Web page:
What is an Audio Interface? Explained Clearly

What is an Audio Interface

If you’re new to the world of music production and want to record music at home. You need to find a way to get audio into your computer. How do you do that? Well, firstly you need audio software, this is known as a DAW and you can read all about that in my article What is a DAW? Secondly, you need an audio interface. But what is an audio interface? What is an audio interface used for? Do you need one? And which type do you need?

I’m glad you asked because the answer is not so straightforward. Like most audio gear, there are various options to choose from and some technical jargon to understand. If only there was someone you could depend on to explain it clearly to you. Someone who writes easy to understand explanations and designs clear diagrams… Oh wait, that’s me. Lucky you! I wish I had someone to explain it all to me when I began.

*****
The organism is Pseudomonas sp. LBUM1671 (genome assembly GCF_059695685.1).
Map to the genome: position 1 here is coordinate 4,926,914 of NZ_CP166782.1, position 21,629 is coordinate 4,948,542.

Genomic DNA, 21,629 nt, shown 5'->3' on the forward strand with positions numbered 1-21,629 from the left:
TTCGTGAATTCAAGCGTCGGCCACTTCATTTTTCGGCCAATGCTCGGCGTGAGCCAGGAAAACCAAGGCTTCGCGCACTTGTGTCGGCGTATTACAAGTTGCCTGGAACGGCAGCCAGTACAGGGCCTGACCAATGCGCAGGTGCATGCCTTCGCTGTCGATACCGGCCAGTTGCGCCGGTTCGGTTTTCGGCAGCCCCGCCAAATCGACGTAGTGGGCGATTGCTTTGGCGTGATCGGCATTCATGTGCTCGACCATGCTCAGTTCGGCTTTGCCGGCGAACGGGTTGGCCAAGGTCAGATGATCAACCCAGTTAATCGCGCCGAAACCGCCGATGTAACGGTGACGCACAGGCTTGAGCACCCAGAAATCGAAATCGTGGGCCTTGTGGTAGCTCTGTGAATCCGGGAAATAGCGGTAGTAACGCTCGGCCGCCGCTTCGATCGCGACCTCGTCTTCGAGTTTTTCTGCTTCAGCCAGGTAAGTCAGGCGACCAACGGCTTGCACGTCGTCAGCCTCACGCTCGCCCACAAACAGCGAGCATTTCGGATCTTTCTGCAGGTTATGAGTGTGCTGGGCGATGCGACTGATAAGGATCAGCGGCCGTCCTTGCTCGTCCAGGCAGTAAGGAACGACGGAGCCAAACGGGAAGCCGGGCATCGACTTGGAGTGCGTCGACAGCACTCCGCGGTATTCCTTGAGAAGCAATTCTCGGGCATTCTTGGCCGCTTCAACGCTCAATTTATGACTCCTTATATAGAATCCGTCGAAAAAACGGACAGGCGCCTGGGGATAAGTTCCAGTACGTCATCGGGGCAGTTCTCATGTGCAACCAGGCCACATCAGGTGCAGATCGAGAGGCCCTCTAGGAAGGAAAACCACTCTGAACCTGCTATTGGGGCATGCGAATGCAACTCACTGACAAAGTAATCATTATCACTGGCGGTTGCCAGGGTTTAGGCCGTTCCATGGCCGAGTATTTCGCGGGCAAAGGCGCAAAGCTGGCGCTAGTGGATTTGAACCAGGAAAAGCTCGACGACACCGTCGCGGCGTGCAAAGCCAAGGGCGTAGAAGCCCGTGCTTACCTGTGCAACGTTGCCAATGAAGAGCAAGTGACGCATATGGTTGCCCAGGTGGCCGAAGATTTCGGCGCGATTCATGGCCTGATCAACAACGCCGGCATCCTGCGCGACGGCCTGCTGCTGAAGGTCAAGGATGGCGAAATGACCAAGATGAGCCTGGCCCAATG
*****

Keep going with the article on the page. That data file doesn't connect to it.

It’s Normal to be Confused

I remember being in the exact boat as you. In fact, when I got my first audio interface (a Digidesign rack 002) I was completely baffled about what all the buttons did, and what the purpose of all of the inputs/outputs were. I approached my flatmate who was studying music to ask for help, but even he was perplexed by some of the technical names written on the interface. That’s why I created this website and my YouTube channel, to help you navigate through this new world.